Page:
Infographic created as part of Christine Johnston and Ina Park's efforts, for article by Menza et al, in STD 2018; 45;2: 118-126.| CREDIT: Salome Kiduko.
When you specialize in sexually transmitted infections, people tend to reach out to you. At least, that’s been Christine Johnston’s experience, as a physician and researcher studying genital herpes based at the University of Washington. Prior to starting her fellowship with the AAAS Leshner Leadership Institute for Public Engagement with Science, her public engagement was mostly reactive, interacting with patients and people concerned they might have genital herpes, and responding to requests for media interviews. She found that patient support group conversations often stimulated research questions about the stigma associated with herpes, questions that wouldn’t have arisen just in the clinical setting, even though the stigma is very connected to clinical impacts.
Dr. Johnston applied for the 2017-18 infectious disease-focused AAAS Leshner Fellows cohort because she realized these interactions with both patients and the media could be improved if she could communicate even more clearly -- and because the value of proactive engagement had become increasingly obvious. Specifically, she wanted to clarify misconceptions about genital herpes and sexually transmitted infections in the public and to decrease stigma surrounding these very common infections.
The week-long training she participated in at AAAS as part of the fellowship provided her with the opportunity to practice interviewing with a journalist and to think through her messages. Johnston especially valued the informal panel with several members of the media who specialize in science reporting. Through this, she realized that journalists are often working on a tight timeline when they reach out with questions. She previously didn’t have the time to provide the detailed summaries she thought they wanted, to meet her own criteria for thoroughness. Now she understands that when the media asks for a quote, they’re looking for a short, targeted response – something she has time for, and that can still highlight the key points she wants to convey.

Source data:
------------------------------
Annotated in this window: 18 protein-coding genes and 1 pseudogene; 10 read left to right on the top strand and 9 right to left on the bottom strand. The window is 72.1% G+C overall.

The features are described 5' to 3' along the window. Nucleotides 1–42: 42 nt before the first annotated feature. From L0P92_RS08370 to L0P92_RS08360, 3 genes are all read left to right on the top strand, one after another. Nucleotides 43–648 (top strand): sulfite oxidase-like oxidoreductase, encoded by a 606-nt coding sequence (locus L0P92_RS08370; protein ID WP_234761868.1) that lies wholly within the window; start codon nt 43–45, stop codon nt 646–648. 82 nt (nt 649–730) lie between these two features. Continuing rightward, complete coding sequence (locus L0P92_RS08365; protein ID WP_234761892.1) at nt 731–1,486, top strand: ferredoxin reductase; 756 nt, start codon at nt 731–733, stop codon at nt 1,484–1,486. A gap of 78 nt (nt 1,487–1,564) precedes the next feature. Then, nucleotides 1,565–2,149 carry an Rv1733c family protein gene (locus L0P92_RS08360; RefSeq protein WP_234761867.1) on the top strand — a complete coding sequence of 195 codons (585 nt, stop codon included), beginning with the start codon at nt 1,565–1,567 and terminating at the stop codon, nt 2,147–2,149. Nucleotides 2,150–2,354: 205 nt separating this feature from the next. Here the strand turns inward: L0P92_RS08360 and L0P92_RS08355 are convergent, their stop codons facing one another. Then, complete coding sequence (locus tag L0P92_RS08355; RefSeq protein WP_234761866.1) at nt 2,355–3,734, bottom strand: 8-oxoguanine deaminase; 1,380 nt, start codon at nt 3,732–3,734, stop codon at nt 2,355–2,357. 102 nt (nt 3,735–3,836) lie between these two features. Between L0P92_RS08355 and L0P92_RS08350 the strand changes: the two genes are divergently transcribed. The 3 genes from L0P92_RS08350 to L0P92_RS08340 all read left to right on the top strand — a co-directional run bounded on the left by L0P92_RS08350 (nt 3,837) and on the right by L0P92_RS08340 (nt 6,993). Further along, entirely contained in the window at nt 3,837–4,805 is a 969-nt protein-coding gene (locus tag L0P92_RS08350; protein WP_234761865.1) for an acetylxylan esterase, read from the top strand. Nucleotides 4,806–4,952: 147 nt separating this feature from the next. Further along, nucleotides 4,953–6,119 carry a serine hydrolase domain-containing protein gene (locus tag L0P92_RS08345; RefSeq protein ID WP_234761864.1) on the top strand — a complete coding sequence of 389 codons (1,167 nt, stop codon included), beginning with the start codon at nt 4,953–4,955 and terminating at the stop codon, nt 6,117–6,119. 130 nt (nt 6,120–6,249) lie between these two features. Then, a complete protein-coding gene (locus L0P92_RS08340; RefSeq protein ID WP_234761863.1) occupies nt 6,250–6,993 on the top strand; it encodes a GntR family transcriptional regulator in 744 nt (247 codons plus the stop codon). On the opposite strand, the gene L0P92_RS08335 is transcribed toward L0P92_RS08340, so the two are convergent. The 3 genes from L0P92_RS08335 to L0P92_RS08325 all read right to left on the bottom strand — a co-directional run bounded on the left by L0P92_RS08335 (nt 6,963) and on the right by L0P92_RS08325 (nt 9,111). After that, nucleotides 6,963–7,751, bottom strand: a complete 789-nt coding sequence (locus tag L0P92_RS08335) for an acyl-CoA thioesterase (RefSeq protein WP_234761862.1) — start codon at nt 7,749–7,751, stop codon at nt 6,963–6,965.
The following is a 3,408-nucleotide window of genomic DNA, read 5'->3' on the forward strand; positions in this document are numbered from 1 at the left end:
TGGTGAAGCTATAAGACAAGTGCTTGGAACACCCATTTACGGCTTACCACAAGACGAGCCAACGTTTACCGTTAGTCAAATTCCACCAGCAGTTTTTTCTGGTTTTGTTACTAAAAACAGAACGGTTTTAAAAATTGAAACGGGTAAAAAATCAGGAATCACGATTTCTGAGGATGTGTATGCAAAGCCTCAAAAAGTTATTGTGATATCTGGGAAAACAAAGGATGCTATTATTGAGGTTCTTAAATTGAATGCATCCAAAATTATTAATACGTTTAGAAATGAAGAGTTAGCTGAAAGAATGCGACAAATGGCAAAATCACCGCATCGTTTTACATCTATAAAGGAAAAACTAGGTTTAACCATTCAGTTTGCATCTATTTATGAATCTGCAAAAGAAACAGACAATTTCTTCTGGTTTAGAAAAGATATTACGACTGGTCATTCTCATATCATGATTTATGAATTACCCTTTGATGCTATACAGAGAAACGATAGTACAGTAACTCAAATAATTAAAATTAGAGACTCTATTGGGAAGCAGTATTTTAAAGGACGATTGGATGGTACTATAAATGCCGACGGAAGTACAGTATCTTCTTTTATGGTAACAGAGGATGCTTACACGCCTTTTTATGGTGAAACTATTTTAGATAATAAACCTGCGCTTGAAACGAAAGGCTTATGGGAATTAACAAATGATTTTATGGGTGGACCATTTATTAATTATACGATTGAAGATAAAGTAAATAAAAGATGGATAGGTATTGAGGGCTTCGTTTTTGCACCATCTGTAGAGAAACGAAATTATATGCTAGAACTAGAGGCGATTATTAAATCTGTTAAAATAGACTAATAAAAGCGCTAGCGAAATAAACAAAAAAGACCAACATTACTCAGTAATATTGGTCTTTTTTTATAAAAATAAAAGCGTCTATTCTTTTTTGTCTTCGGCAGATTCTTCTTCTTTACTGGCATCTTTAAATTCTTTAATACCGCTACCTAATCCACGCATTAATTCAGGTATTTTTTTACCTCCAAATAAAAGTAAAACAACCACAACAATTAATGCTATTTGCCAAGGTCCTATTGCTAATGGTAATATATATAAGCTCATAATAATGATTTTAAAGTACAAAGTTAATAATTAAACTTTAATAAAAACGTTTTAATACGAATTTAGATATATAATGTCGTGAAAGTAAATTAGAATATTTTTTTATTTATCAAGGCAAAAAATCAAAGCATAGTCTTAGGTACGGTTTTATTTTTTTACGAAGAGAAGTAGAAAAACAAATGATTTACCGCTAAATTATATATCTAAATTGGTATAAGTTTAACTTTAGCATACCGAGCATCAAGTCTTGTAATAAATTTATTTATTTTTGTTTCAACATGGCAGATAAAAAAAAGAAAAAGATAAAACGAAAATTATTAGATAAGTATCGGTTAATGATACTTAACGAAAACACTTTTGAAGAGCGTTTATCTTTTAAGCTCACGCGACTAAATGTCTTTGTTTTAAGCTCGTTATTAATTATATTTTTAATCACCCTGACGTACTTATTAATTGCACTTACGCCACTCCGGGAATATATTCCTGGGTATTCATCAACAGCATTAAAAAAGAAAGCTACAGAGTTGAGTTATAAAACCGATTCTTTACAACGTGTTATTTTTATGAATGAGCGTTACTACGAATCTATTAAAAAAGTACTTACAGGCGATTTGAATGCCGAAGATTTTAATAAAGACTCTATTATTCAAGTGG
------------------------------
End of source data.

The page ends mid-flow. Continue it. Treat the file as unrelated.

2017-18 Leshner Fellows after their meetings on Capitol Hill as part of the AAAS training week.| CREDIT: Mary Catherine Longshore.
Johnston says the fellowship has also broadened her perspective on how she could be involved in public engagement. The AAAS Leshner Leadership Institute emphasizes both conducting public engagement and working toward institutional change to encourage and empower others to value and participate in public engagement. She has in fact been focusing more on institutional change because she thinks this strategy will have the broadest impact. She has been working closely with another fellow, Dr. Ina Park, on a project with the journal Sexually Transmitted Diseases, coordinating with graduate students to create graphics for research articles that can easily be shared by the journal on social media. Their goals include demonstrating to researchers how to convey information clearly, engaging and training younger scientists in best practices for visual and online communication and disseminating research findings to the public.
Recognizing that time is a limited commodity, Johnston emphasized that scientists must find ways to make public engagement part of their regular work. She would like to see more graduate and medical school programs include science communication training and activities in their curriculum so it becomes a normal part of the job for the next generation of scientists.
The AAAS Leshner Leadership Institute was founded in 2015 and operates through philanthropic gifts in honor of CEO Emeritus Alan I. Leshner. Each year the Institute provides public engagement training and support to 15 mid-career scientists from an area of research at the nexus of science and society.